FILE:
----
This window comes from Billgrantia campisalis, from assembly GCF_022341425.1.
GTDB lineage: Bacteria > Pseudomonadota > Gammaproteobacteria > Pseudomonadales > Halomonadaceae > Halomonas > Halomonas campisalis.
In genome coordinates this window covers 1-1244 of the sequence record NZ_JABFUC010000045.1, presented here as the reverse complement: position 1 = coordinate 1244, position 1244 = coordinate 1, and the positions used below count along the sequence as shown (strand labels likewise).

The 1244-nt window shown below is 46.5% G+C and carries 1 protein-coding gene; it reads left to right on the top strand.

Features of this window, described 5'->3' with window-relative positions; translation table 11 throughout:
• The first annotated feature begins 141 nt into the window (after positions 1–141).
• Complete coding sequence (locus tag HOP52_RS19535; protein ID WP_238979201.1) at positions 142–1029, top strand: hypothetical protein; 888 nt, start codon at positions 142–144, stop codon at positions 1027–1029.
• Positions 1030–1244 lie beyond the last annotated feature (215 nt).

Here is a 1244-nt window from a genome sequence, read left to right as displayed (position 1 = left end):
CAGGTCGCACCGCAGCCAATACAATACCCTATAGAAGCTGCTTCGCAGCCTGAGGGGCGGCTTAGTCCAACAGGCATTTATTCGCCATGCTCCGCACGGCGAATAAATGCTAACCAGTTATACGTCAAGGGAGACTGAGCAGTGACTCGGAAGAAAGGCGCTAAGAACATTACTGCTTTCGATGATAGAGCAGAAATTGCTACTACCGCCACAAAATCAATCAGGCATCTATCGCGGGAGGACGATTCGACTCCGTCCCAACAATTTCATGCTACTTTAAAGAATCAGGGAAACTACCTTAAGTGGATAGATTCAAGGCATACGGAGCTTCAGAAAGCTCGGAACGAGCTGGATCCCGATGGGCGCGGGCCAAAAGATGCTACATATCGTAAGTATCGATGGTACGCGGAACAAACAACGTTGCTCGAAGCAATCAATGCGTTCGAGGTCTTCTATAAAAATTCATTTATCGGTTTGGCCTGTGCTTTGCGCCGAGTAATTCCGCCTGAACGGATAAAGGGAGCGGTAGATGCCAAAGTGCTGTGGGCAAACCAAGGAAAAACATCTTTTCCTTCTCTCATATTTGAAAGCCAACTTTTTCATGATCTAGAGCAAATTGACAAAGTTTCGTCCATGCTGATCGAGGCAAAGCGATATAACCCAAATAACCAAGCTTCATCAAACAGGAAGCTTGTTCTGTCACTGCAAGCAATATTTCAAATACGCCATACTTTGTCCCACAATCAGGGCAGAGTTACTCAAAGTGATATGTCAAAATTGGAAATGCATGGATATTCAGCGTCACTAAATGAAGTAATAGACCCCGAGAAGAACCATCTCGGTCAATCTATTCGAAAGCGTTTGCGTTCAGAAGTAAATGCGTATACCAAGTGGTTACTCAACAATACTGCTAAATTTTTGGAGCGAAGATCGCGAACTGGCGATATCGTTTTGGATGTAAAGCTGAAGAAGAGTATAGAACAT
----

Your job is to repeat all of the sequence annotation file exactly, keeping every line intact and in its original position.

This window comes from Billgrantia campisalis, from assembly GCF_022341425.1.
GTDB lineage: Bacteria > Pseudomonadota > Gammaproteobacteria > Pseudomonadales > Halomonadaceae > Halomonas > Halomonas campisalis.
In genome coordinates this window covers 1-1244 of the sequence record NZ_JABFUC010000045.1, presented here as the reverse complement: position 1 = coordinate 1244, position 1244 = coordinate 1, and the positions used below count along the sequence as shown (strand labels likewise).

The 1244-nt window shown below is 46.5% G+C and carries 1 protein-coding gene; it reads left to right on the top strand.

Features of this window, described 5'->3' with window-relative positions; translation table 11 throughout:
• The first annotated feature begins 141 nt into the window (after positions 1–141).
• Complete coding sequence (locus tag HOP52_RS19535; protein ID WP_238979201.1) at positions 142–1029, top strand: hypothetical protein; 888 nt, start codon at positions 142–144, stop codon at positions 1027–1029.
• Positions 1030–1244 lie beyond the last annotated feature (215 nt).

Here is a 1244-nt window from a genome sequence, read left to right as displayed (position 1 = left end):
CAGGTCGCACCGCAGCCAATACAATACCCTATAGAAGCTGCTTCGCAGCCTGAGGGGCGGCTTAGTCCAACAGGCATTTATTCGCCATGCTCCGCACGGCGAATAAATGCTAACCAGTTATACGTCAAGGGAGACTGAGCAGTGACTCGGAAGAAAGGCGCTAAGAACATTACTGCTTTCGATGATAGAGCAGAAATTGCTACTACCGCCACAAAATCAATCAGGCATCTATCGCGGGAGGACGATTCGACTCCGTCCCAACAATTTCATGCTACTTTAAAGAATCAGGGAAACTACCTTAAGTGGATAGATTCAAGGCATACGGAGCTTCAGAAAGCTCGGAACGAGCTGGATCCCGATGGGCGCGGGCCAAAAGATGCTACATATCGTAAGTATCGATGGTACGCGGAACAAACAACGTTGCTCGAAGCAATCAATGCGTTCGAGGTCTTCTATAAAAATTCATTTATCGGTTTGGCCTGTGCTTTGCGCCGAGTAATTCCGCCTGAACGGATAAAGGGAGCGGTAGATGCCAAAGTGCTGTGGGCAAACCAAGGAAAAACATCTTTTCCTTCTCTCATATTTGAAAGCCAACTTTTTCATGATCTAGAGCAAATTGACAAAGTTTCGTCCATGCTGATCGAGGCAAAGCGATATAACCCAAATAACCAAGCTTCATCAAACAGGAAGCTTGTTCTGTCACTGCAAGCAATATTTCAAATACGCCATACTTTGTCCCACAATCAGGGCAGAGTTACTCAAAGTGATATGTCAAAATTGGAAATGCATGGATATTCAGCGTCACTAAATGAAGTAATAGACCCCGAGAAGAACCATCTCGGTCAATCTATTCGAAAGCGTTTGCGTTCAGAAGTAAATGCGTATACCAAGTGGTTACTCAACAATACTGCTAAATTTTTGGAGCGAAGATCGCGAACTGGCGATATCGTTTTGGATGTAAAGCTGAAGAAGAGTATAGAACAT